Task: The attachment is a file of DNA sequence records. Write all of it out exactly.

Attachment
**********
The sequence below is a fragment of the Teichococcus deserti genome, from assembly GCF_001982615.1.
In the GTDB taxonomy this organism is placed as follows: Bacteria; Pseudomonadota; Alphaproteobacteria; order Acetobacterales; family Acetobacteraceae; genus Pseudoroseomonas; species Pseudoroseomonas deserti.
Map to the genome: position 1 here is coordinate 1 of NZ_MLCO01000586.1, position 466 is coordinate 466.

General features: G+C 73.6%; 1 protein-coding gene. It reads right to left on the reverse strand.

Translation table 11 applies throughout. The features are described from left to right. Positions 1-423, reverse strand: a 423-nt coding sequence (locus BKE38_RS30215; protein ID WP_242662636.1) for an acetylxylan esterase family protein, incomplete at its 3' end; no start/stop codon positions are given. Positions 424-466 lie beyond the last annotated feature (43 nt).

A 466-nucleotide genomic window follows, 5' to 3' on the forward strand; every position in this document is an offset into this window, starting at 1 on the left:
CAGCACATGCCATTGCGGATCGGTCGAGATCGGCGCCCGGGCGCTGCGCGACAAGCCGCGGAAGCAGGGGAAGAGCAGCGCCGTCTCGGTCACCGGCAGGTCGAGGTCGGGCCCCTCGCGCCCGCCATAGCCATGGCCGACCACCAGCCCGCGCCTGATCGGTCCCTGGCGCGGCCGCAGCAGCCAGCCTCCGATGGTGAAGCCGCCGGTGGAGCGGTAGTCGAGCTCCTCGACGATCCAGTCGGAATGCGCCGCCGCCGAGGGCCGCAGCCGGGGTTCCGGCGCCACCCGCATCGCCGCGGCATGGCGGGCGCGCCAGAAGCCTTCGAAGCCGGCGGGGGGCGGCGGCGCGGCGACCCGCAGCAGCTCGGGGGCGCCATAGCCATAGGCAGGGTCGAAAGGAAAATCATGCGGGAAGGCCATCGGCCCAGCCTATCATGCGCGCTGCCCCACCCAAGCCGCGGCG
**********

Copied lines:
The sequence below is a fragment of the Teichococcus deserti genome, from assembly GCF_001982615.1.
In the GTDB taxonomy this organism is placed as follows: Bacteria; Pseudomonadota; Alphaproteobacteria; order Acetobacterales; family Acetobacteraceae; genus Pseudoroseomonas; species Pseudoroseomonas deserti.
Map to the genome: position 1 here is coordinate 1 of NZ_MLCO01000586.1, position 466 is coordinate 466.

General features: G+C 73.6%; 1 protein-coding gene. It reads right to left on the reverse strand.

Translation table 11 applies throughout. The features are described from left to right. Positions 1-423, reverse strand: a 423-nt coding sequence (locus BKE38_RS30215; protein ID WP_242662636.1) for an acetylxylan esterase family protein, incomplete at its 3' end; no start/stop codon positions are given. Positions 424-466 lie beyond the last annotated feature (43 nt).

A 466-nucleotide genomic window follows, 5' to 3' on the forward strand; every position in this document is an offset into this window, starting at 1 on the left:
CAGCACATGCCATTGCGGATCGGTCGAGATCGGCGCCCGGGCGCTGCGCGACAAGCCGCGGAAGCAGGGGAAGAGCAGCGCCGTCTCGGTCACCGGCAGGTCGAGGTCGGGCCCCTCGCGCCCGCCATAGCCATGGCCGACCACCAGCCCGCGCCTGATCGGTCCCTGGCGCGGCCGCAGCAGCCAGCCTCCGATGGTGAAGCCGCCGGTGGAGCGGTAGTCGAGCTCCTCGACGATCCAGTCGGAATGCGCCGCCGCCGAGGGCCGCAGCCGGGGTTCCGGCGCCACCCGCATCGCCGCGGCATGGCGGGCGCGCCAGAAGCCTTCGAAGCCGGCGGGGGGCGGCGGCGCGGCGACCCGCAGCAGCTCGGGGGCGCCATAGCCATAGGCAGGGTCGAAAGGAAAATCATGCGGGAAGGCCATCGGCCCAGCCTATCATGCGCGCTGCCCCACCCAAGCCGCGGCG